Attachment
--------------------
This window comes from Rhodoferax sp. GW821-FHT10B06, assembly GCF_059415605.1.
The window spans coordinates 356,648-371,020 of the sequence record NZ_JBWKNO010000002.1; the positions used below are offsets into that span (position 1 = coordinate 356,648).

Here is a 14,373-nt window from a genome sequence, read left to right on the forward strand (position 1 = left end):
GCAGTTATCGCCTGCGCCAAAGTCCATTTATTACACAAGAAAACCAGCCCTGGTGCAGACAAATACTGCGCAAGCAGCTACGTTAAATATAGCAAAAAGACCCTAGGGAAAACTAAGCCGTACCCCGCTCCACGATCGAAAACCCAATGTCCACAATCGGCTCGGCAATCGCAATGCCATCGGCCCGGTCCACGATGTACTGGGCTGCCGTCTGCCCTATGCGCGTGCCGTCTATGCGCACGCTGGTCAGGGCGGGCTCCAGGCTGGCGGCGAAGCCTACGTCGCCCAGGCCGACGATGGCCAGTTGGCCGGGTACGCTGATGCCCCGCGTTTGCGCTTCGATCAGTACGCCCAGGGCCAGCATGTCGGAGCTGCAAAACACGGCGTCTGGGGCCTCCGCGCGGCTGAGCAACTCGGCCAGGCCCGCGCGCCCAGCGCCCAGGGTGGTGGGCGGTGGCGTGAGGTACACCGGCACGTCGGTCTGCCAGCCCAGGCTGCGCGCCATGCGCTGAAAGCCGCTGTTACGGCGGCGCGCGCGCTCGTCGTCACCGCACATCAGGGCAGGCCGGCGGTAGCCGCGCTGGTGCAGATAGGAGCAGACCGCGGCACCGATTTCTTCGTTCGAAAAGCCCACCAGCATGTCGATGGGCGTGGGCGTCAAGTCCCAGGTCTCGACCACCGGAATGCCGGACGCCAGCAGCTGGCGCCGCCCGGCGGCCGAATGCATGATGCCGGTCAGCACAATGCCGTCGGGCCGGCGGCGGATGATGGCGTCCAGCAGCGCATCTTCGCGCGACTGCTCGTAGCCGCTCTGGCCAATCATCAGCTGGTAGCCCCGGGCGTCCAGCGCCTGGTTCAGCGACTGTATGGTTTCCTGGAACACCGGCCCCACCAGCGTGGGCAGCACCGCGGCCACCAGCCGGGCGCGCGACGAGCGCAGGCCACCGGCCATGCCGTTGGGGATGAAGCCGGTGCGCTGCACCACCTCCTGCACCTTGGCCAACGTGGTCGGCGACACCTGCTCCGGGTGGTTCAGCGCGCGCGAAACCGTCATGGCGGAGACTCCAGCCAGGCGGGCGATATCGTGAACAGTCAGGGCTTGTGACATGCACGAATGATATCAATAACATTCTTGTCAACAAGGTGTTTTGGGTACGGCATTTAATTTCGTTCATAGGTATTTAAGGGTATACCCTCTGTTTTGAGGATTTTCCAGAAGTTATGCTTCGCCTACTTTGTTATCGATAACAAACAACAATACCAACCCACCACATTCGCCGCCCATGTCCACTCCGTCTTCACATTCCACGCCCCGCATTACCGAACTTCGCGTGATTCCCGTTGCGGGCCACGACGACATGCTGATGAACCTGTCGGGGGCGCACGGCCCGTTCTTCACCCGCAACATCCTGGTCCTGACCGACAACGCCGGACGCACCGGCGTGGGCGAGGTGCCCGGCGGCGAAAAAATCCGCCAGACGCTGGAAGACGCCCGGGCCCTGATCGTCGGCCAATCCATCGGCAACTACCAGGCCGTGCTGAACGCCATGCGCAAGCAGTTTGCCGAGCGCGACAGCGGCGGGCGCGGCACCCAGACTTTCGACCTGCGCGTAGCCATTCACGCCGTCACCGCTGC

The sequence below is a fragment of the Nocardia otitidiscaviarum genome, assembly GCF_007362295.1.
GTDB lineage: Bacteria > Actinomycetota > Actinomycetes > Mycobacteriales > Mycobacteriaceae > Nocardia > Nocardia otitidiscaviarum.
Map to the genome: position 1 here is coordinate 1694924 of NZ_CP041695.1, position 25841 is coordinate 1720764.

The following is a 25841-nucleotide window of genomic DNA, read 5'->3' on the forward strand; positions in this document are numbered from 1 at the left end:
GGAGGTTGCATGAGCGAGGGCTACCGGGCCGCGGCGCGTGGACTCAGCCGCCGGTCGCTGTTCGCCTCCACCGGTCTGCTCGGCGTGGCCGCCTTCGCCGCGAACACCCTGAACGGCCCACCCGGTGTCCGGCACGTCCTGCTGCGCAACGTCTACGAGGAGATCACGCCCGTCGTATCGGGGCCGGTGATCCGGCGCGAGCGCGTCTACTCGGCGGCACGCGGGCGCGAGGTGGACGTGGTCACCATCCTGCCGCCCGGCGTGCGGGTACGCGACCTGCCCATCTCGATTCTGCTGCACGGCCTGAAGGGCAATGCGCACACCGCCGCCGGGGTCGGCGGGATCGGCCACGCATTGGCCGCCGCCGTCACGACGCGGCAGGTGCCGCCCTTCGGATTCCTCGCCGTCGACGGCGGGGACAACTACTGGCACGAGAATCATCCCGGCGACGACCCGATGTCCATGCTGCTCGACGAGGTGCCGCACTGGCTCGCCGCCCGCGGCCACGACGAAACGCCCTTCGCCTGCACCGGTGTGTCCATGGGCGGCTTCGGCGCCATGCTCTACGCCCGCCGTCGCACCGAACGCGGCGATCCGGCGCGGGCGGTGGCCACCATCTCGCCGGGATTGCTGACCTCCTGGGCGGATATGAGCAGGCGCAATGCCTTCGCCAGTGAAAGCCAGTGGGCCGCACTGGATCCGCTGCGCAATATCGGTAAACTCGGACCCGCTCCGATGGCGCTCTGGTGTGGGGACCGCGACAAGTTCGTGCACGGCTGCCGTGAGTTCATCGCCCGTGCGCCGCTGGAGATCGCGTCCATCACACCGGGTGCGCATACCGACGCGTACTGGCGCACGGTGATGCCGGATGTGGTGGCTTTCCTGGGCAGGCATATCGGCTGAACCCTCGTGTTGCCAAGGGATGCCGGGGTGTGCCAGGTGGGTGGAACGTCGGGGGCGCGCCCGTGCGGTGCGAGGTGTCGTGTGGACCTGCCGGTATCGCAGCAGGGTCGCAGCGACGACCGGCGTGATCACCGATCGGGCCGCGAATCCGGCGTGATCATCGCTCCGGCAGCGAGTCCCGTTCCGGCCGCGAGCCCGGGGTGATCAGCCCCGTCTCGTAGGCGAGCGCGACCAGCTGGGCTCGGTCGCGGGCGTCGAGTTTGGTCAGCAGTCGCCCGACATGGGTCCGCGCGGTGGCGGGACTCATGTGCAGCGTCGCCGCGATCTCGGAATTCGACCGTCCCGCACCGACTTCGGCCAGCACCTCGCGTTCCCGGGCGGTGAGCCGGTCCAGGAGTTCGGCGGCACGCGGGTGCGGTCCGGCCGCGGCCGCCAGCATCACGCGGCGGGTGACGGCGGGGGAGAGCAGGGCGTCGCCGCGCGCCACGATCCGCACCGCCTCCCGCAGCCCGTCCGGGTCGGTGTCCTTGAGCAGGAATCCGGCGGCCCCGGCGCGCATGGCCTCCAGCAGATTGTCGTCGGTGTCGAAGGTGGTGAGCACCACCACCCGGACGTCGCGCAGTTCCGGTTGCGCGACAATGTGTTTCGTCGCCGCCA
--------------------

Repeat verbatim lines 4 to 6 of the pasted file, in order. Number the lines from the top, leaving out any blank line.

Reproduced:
GCAGTTATCGCCTGCGCCAAAGTCCATTTATTACACAAGAAAACCAGCCCTGGTGCAGACAAATACTGCGCAAGCAGCTACGTTAAATATAGCAAAAAGACCCTAGGGAAAACTAAGCCGTACCCCGCTCCACGATCGAAAACCCAATGTCCACAATCGGCTCGGCAATCGCAATGCCATCGGCCCGGTCCACGATGTACTGGGCTGCCGTCTGCCCTATGCGCGTGCCGTCTATGCGCACGCTGGTCAGGGCGGGCTCCAGGCTGGCGGCGAAGCCTACGTCGCCCAGGCCGACGATGGCCAGTTGGCCGGGTACGCTGATGCCCCGCGTTTGCGCTTCGATCAGTACGCCCAGGGCCAGCATGTCGGAGCTGCAAAACACGGCGTCTGGGGCCTCCGCGCGGCTGAGCAACTCGGCCAGGCCCGCGCGCCCAGCGCCCAGGGTGGTGGGCGGTGGCGTGAGGTACACCGGCACGTCGGTCTGCCAGCCCAGGCTGCGCGCCATGCGCTGAAAGCCGCTGTTACGGCGGCGCGCGCGCTCGTCGTCACCGCACATCAGGGCAGGCCGGCGGTAGCCGCGCTGGTGCAGATAGGAGCAGACCGCGGCACCGATTTCTTCGTTCGAAAAGCCCACCAGCATGTCGATGGGCGTGGGCGTCAAGTCCCAGGTCTCGACCACCGGAATGCCGGACGCCAGCAGCTGGCGCCGCCCGGCGGCCGAATGCATGATGCCGGTCAGCACAATGCCGTCGGGCCGGCGGCGGATGATGGCGTCCAGCAGCGCATCTTCGCGCGACTGCTCGTAGCCGCTCTGGCCAATCATCAGCTGGTAGCCCCGGGCGTCCAGCGCCTGGTTCAGCGACTGTATGGTTTCCTGGAACACCGGCCCCACCAGCGTGGGCAGCACCGCGGCCACCAGCCGGGCGCGCGACGAGCGCAGGCCACCGGCCATGCCGTTGGGGATGAAGCCGGTGCGCTGCACCACCTCCTGCACCTTGGCCAACGTGGTCGGCGACACCTGCTCCGGGTGGTTCAGCGCGCGCGAAACCGTCATGGCGGAGACTCCAGCCAGGCGGGCGATATCGTGAACAGTCAGGGCTTGTGACATGCACGAATGATATCAATAACATTCTTGTCAACAAGGTGTTTTGGGTACGGCATTTAATTTCGTTCATAGGTATTTAAGGGTATACCCTCTGTTTTGAGGATTTTCCAGAAGTTATGCTTCGCCTACTTTGTTATCGATAACAAACAACAATACCAACCCACCACATTCGCCGCCCATGTCCACTCCGTCTTCACATTCCACGCCCCGCATTACCGAACTTCGCGTGATTCCCGTTGCGGGCCACGACGACATGCTGATGAACCTGTCGGGGGCGCACGGCCCGTTCTTCACCCGCAACATCCTGGTCCTGACCGACAACGCCGGACGCACCGGCGTGGGCGAGGTGCCCGGCGGCGAAAAAATCCGCCAGACGCTGGAAGACGCCCGGGCCCTGATCGTCGGCCAATCCATCGGCAACTACCAGGCCGTGCTGAACGCCATGCGCAAGCAGTTTGCCGAGCGCGACAGCGGCGGGCGCGGCACCCAGACTTTCGACCTGCGCGTAGCCATTCACGCCGTCACCGCTGC

The sequence below is a fragment of the Nocardia otitidiscaviarum genome, assembly GCF_007362295.1.
GTDB lineage: Bacteria > Actinomycetota > Actinomycetes > Mycobacteriales > Mycobacteriaceae > Nocardia > Nocardia otitidiscaviarum.